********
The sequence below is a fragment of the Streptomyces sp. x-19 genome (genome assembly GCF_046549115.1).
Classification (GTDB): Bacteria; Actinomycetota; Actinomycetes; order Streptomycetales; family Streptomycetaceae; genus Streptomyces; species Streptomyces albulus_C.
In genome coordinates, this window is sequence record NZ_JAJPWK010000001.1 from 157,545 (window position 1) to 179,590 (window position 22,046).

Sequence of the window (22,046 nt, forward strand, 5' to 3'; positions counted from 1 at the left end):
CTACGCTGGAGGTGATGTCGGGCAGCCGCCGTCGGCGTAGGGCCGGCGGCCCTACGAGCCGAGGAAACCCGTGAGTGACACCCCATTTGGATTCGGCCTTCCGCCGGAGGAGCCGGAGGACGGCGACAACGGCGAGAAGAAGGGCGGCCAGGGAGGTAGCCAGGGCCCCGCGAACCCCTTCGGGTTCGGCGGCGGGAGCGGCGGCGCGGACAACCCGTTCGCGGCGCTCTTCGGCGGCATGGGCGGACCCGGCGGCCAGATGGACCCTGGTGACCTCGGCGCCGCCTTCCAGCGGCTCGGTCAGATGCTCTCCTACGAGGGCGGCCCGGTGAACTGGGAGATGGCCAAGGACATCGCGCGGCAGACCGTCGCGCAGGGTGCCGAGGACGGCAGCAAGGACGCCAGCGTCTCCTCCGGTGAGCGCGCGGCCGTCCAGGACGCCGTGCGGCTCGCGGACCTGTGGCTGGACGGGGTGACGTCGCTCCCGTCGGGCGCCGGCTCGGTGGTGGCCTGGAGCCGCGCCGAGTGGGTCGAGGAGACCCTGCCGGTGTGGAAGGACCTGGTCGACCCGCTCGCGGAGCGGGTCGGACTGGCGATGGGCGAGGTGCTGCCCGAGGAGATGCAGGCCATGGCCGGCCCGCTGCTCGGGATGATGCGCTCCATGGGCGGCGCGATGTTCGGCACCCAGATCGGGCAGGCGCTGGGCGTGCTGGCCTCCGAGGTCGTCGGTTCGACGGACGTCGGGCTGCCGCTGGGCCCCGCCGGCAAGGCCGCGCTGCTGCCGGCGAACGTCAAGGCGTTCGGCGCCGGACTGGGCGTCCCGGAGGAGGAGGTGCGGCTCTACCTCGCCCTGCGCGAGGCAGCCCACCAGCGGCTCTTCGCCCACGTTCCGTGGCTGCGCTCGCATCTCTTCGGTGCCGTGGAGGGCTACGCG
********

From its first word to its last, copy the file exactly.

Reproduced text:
The sequence below is a fragment of the Streptomyces sp. x-19 genome (genome assembly GCF_046549115.1).
Classification (GTDB): Bacteria; Actinomycetota; Actinomycetes; order Streptomycetales; family Streptomycetaceae; genus Streptomyces; species Streptomyces albulus_C.
In genome coordinates, this window is sequence record NZ_JAJPWK010000001.1 from 157,545 (window position 1) to 179,590 (window position 22,046).

Sequence of the window (22,046 nt, forward strand, 5' to 3'; positions counted from 1 at the left end):
CTACGCTGGAGGTGATGTCGGGCAGCCGCCGTCGGCGTAGGGCCGGCGGCCCTACGAGCCGAGGAAACCCGTGAGTGACACCCCATTTGGATTCGGCCTTCCGCCGGAGGAGCCGGAGGACGGCGACAACGGCGAGAAGAAGGGCGGCCAGGGAGGTAGCCAGGGCCCCGCGAACCCCTTCGGGTTCGGCGGCGGGAGCGGCGGCGCGGACAACCCGTTCGCGGCGCTCTTCGGCGGCATGGGCGGACCCGGCGGCCAGATGGACCCTGGTGACCTCGGCGCCGCCTTCCAGCGGCTCGGTCAGATGCTCTCCTACGAGGGCGGCCCGGTGAACTGGGAGATGGCCAAGGACATCGCGCGGCAGACCGTCGCGCAGGGTGCCGAGGACGGCAGCAAGGACGCCAGCGTCTCCTCCGGTGAGCGCGCGGCCGTCCAGGACGCCGTGCGGCTCGCGGACCTGTGGCTGGACGGGGTGACGTCGCTCCCGTCGGGCGCCGGCTCGGTGGTGGCCTGGAGCCGCGCCGAGTGGGTCGAGGAGACCCTGCCGGTGTGGAAGGACCTGGTCGACCCGCTCGCGGAGCGGGTCGGACTGGCGATGGGCGAGGTGCTGCCCGAGGAGATGCAGGCCATGGCCGGCCCGCTGCTCGGGATGATGCGCTCCATGGGCGGCGCGATGTTCGGCACCCAGATCGGGCAGGCGCTGGGCGTGCTGGCCTCCGAGGTCGTCGGTTCGACGGACGTCGGGCTGCCGCTGGGCCCCGCCGGCAAGGCCGCGCTGCTGCCGGCGAACGTCAAGGCGTTCGGCGCCGGACTGGGCGTCCCGGAGGAGGAGGTGCGGCTCTACCTCGCCCTGCGCGAGGCAGCCCACCAGCGGCTCTTCGCCCACGTTCCGTGGCTGCGCTCGCATCTCTTCGGTGCCGTGGAGGGCTACGCG